[en] Attempted suicide by cyanide poisoning causes rapid death by inhibition of cell-mediated oxidation. There are few cases of survival and most reports on the victims involve postmortem pathological studies. We present the case of a long-term survivor who developed parkinson, focusing especially on the contribution of neuroimaging to the diagnosis and follow-up. (Author) 15 refs
[en] Hydroxocobalamin has been used as a cyanide poisoning antidote for many years in France. It has recently been approved by the US FDA. In Paris, hydroxocobalamin is carried by the Brigade de Sapeurs Pompiers (Paris Fire Brigade) in mobile intensive care vehicles and has been administered empirically to victims of enclosed-space fire smoke inhalation who meet the criteria of having soot in the nose, mouth, or throat, any alteration in mental status or disturbance in consciousness, and especially if any degree of hypotension is present (BP less than or equal to 100 mmHg systolic). The administration of hydroxocobalamin at the scene was shown to be safe. Hydroxocobalamin has also been efficacious and safe in 'pure' cyanide poisoning, as long as brain death has not already occurred. A 'toxidrome' of cyanide poisoning has been developed in our institution in Paris, and its application can assist in making the diagnosis of this life-threatening poisoning which cannot be emergent diagnosed by currently-available laboratory methods.(author)
[en] Nucleophilic substitution of benzyl-type chlorides with cyanide ion in deuterochloroform, deuteroacetonitrile or deuterobenzene catalyzed by 18-crown-6 results in the introduction of deuterium onto the benzyl carbon. Benzyl cyanides are labelled by refluxing with cyanide ion and crown ether in deutero solvent. Two such exchanges in deuterochloroform produced greater than 90% incorporation. Side-chain labelled phenylethylamine, tryptamine and m- and p-tyramine were synthesized in this way. (author)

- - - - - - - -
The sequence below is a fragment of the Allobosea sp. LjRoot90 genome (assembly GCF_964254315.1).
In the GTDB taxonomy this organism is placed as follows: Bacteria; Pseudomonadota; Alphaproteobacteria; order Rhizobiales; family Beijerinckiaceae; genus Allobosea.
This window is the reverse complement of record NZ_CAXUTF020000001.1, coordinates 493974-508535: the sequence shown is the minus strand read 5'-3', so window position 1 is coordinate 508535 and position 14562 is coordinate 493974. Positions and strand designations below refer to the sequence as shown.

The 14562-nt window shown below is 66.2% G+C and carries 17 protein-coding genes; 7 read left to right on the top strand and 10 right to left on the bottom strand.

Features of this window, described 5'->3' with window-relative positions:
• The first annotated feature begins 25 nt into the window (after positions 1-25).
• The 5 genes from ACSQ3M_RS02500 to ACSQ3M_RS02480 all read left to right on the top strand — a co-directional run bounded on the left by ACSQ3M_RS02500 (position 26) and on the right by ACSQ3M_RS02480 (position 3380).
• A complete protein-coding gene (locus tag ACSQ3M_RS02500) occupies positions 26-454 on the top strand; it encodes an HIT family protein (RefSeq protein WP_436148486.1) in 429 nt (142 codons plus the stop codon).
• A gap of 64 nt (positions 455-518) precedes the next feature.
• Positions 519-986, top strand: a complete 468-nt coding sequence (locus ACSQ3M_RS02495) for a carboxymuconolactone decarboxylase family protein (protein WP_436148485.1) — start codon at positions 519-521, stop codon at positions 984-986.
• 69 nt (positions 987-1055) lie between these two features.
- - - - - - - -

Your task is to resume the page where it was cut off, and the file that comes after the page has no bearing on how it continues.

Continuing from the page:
[en] A novel colorimetric and fluorescent sensor 6 for fluoride and cyanide was developed based on BODIPY-coumarin platform and its anions sensing properties were investigated in the mixture of acetonitrile and Tris–HCl buffer (v/v = 95:5, pH = 7.5). Probe 6 could simultaneously detect F– and CN– through colorimetric method over the other competitive anions, such as Cl–, Br–, I–, NO3–, ClO4–, HSO4–, S2– and H2PO4–. It exhibited a distinct color change from red to green upon addition of F– through deprotection of tert-butyldiphenylsilyl group of coumarin. Moreover, it displayed an obvious color change from red to yellow through deprotection process firstly, then with a nucleophilic displacement mechanism. Therefore, the sensor 6 provides a novel method to simultaneously detect F− and CN− with different color change in the same solvent environment. The detection limit of sensor 6 toward F– and CN– ion was determined to be 0.43 μM and 1.9 μM respectively,